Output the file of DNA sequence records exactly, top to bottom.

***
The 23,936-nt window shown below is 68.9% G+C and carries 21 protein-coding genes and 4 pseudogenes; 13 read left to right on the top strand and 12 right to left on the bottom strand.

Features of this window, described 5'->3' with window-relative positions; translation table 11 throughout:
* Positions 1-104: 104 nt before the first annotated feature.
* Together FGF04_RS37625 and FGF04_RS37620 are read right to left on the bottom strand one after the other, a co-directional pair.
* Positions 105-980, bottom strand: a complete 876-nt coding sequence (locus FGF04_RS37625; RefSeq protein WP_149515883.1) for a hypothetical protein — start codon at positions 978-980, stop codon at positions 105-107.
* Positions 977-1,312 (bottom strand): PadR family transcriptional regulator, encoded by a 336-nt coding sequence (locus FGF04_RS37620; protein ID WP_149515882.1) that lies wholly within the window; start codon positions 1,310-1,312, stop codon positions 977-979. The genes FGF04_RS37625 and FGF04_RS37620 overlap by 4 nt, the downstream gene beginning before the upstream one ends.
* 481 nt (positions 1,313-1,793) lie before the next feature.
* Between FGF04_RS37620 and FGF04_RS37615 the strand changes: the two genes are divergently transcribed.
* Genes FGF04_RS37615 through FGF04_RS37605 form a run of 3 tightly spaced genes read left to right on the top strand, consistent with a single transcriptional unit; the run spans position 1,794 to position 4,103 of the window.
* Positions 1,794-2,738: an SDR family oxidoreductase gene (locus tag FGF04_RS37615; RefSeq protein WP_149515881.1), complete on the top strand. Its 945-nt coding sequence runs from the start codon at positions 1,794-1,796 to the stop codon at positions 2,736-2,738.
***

The 23,936-nt window shown below is 68.9% G+C and carries 21 protein-coding genes and 4 pseudogenes; 13 read left to right on the top strand and 12 right to left on the bottom strand.

Features of this window, described 5'->3' with window-relative positions; translation table 11 throughout:
* Positions 1-104: 104 nt before the first annotated feature.
* Together FGF04_RS37625 and FGF04_RS37620 are read right to left on the bottom strand one after the other, a co-directional pair.
* Positions 105-980, bottom strand: a complete 876-nt coding sequence (locus FGF04_RS37625; RefSeq protein WP_149515883.1) for a hypothetical protein — start codon at positions 978-980, stop codon at positions 105-107.
* Positions 977-1,312 (bottom strand): PadR family transcriptional regulator, encoded by a 336-nt coding sequence (locus FGF04_RS37620; protein ID WP_149515882.1) that lies wholly within the window; start codon positions 1,310-1,312, stop codon positions 977-979. The genes FGF04_RS37625 and FGF04_RS37620 overlap by 4 nt, the downstream gene beginning before the upstream one ends.
* 481 nt (positions 1,313-1,793) lie before the next feature.
* Between FGF04_RS37620 and FGF04_RS37615 the strand changes: the two genes are divergently transcribed.
* Genes FGF04_RS37615 through FGF04_RS37605 form a run of 3 tightly spaced genes read left to right on the top strand, consistent with a single transcriptional unit; the run spans position 1,794 to position 4,103 of the window.
* Positions 1,794-2,738: an SDR family oxidoreductase gene (locus tag FGF04_RS37615; RefSeq protein WP_149515881.1), complete on the top strand. Its 945-nt coding sequence runs from the start codon at positions 1,794-1,796 to the stop codon at positions 2,736-2,738.